Drunkard, or madman, do away with thee>
Thou thing of high regard ! — of immortality !

That live-long night by village mansion sped
A darkling ruffian all in blood besmear 'd.
With breath repress'd, with swift and silent tread,
To every dwelling, every couch he near*d, —
No guardian angel of the fair appeared.
Heaven wept in copious dews — uprose the day :
What horrors brain of wakening lover sear'd,
When in his arms he found the gelid clay.
Or roll'd from his embrace the severed head away !



Oh many a faultless dame was slain that night,

That none might 'scape in lawless couch that layj

Like the sweet children of the Bethlehemite,

Who died that one might not escape away;

Great pity both ! — But> fully to repay

To men the waste of children s guiltless blood,

Myriads of benefits in fair array

From thence havesprung. the yearning spirit's food — ^

Such base beginning sure could not but end in good.

From this night-slaughter benefits were few,
Save to the maidens who full long had pined ;
Of this be well assured, that all is true
By bloated priestcraft evermore defined
Of wisdom in all things by Heaven designed.
But to my tale — O many a weeping eye,
And much astonishment and anger reign'd,
O'er all Cinea's vale, where hamlets lie
Thick as the diamond sparks in Autumn's midnight



Dark moved the vale with many a funeral train,
O'er many a sepulchre the tear was shed ;
For who can bear to look on woman slain —
The breast of comeliness and beauteous head,
That nought but love and kindness cherished,
Dishonoured and consigned to cheerless gloom ? —
Can see the flower of nature lowly laid,
From hand that should have guarded meet her doom
In land of life and beauty never more to bloom ?

Yet, saving Juan, who in manly wise
Withstood the shameful deed, no man was slain ;
His bosom was upripp'd in woeful guise,
And from its habitance his heart was ta'en :
Well did they know the source of all their pain,
Well knew the savage hand that this had done.
They sought ilayni, but they sought in vain :
His game of death was o'er, and he was gone
Far from his native vale mid bloodier scenes to won.


I've heard of one, of whom have many heard,
That on Segovia's mountains roam'd a while,
A savage hero of most strange regard,
On whose dark visage never beam'd a smile,
Whose beard was never trimm'd, whose ruthless toil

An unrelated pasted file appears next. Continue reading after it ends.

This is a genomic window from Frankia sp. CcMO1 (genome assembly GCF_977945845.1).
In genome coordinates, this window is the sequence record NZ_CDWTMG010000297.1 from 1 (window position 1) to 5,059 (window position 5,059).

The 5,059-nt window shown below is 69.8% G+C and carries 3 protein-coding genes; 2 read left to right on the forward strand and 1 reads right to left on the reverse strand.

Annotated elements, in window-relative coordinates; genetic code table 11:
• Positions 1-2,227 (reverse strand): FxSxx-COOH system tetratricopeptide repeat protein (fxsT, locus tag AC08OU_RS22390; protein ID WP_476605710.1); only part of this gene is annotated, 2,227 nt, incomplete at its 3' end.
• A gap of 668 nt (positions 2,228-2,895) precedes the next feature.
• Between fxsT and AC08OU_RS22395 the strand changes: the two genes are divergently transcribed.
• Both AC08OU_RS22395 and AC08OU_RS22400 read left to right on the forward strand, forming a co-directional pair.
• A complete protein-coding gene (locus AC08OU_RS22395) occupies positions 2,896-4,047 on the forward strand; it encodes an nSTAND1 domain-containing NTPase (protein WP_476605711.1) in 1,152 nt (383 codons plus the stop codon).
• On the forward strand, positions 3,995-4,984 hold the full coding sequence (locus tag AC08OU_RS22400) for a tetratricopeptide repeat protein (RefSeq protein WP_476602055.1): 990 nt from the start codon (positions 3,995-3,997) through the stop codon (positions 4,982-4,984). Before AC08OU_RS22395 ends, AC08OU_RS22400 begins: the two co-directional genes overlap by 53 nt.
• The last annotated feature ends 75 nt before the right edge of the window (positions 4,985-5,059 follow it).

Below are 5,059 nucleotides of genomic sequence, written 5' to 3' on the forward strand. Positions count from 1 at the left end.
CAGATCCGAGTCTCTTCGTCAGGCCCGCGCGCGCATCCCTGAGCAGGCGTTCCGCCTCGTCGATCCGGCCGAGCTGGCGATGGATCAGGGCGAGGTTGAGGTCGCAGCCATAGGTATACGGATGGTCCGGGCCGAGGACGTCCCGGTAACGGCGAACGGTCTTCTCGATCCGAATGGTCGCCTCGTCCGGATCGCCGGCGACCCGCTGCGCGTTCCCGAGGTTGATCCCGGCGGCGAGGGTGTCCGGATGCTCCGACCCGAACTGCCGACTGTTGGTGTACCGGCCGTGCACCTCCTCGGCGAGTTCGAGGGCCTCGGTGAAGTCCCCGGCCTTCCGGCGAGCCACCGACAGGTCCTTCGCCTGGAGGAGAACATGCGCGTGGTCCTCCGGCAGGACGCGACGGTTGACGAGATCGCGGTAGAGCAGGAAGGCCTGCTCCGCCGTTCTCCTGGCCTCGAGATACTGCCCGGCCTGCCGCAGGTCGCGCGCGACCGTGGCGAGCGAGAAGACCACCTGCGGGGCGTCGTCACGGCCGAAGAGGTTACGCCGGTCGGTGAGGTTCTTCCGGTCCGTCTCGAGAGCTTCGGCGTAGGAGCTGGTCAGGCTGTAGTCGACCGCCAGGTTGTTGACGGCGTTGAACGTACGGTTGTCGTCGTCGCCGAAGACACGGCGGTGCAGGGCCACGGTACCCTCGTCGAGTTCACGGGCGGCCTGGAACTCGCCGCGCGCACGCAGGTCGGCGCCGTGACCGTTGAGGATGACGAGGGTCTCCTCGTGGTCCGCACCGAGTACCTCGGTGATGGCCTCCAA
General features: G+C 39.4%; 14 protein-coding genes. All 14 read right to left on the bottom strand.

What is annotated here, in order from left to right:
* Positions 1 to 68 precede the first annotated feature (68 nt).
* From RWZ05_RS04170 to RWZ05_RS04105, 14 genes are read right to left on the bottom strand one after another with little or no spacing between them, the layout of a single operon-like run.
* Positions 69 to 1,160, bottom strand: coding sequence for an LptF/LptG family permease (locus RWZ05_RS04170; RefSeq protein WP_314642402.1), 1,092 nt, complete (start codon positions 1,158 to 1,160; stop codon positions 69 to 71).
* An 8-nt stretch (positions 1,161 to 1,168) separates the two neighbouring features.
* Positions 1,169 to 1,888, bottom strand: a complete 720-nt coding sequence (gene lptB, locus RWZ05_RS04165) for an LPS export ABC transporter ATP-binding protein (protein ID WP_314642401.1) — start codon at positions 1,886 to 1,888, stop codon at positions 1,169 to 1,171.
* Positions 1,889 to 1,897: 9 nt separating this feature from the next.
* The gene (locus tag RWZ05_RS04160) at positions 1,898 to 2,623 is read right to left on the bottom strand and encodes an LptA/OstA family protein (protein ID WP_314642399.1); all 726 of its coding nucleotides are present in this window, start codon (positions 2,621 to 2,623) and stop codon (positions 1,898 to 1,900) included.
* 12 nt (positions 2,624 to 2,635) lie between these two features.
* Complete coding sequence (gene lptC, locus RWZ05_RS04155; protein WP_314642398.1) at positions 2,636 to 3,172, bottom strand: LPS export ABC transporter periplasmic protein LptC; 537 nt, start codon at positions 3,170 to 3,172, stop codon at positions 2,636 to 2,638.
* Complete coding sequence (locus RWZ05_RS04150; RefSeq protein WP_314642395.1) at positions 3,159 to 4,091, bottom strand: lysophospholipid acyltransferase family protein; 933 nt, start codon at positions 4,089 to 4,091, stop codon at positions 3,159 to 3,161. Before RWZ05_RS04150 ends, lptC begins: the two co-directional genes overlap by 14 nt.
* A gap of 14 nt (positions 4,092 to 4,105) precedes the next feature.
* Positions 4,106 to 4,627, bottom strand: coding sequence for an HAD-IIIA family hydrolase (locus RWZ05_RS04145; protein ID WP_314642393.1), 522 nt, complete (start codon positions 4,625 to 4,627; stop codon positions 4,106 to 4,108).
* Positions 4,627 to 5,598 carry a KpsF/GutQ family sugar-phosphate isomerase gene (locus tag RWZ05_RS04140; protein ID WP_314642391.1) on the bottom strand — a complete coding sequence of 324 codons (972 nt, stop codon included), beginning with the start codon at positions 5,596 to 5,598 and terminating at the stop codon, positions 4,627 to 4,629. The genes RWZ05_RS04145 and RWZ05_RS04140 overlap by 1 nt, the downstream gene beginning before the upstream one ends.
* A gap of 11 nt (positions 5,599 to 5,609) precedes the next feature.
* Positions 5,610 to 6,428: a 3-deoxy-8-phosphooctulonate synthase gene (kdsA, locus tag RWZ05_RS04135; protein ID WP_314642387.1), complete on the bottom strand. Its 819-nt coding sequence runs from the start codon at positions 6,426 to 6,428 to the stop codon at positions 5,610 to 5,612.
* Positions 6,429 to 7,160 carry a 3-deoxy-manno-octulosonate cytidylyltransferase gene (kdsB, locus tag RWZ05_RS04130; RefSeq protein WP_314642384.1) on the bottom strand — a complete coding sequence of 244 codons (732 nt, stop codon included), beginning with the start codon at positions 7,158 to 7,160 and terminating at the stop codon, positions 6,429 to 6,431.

Of slaughter onl}'^ with existence ceased,
Who died in maniac guise 'mid bloody broil.
Laughing aloud, yet pressing to his breast
A tiar of raven hair which every morn he kiss'd.

It was Alayni — dost thou wail his case ? —
Beloved unhappy, restless unbeloved.
Oh, there are minds that not for happiness
Were framed here nor hereafter, who ne'er proved
A joy, save in some object far removed.
Who leave with loathing that they long*d to win,
That evermore to that desired hath roved,
While the insatiate gnawing is within.
And happiness for aye beginning to begin.



Melrose^ Teviotdahj August S.
I Dear S * * * *, while the southern breeze
\ Floats, fresh'ning, from the upland leas,
I Whispering of Autumn's mellow spoils
I And jovial sports and grateful toils,

1; ^

\ Awakening in the soften'd breast
•Regrets and wishes long supprest,
! O, come with me once more to hail
^ The scented heath, the sheafy vale^
The hills and streams of Teviotdale.

so EPISTLE TO R. S * # * #

i 'Tis but a parting pilgrimage
. To save from Time's destroying rage,
I And changeful Fortune's withering blast,
f The hallow'd pictures of the past.
And though my steps have linger'd long
From scenes that prompt the poet's song,
Till almost in ray heart has died
The flame that glowM with boyish pride,
For this Y\\ wake once more the strain,
Which else had ne'er been waked again.
And, there, we'll woo the visions wild
Which first on opening fancy smiled.
By breezy dawn, by quiet noon,
Beneath the bright broad harvest-moon,
Or 'midst the mystic shadows dim
Which round the car of Twilight swim ;
While dreams of glory spring to birth,
More lovely than the forms of earth.

Then come, dear comrade ! welcome still
In every change of good or ill,

EPISTLE TO R. S * * * #^ 32

Whom young affection's wishes claim,
And friendship ever finds the same-
Awake with all thy flow of mind,
With fancy bright and feelings kind.
And tune with me the rambling lay
To cheer us on our mountain way.

Say, shall we wander where the swain,
Bent o'er his staff, surveys the plain,
With lyart cheeks and locks of grey.
Like patriarch of the olden day ? —

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Online LibraryJames HoggThe poetic mirror, or, The living bards of Britain → online text (page 1 of 8)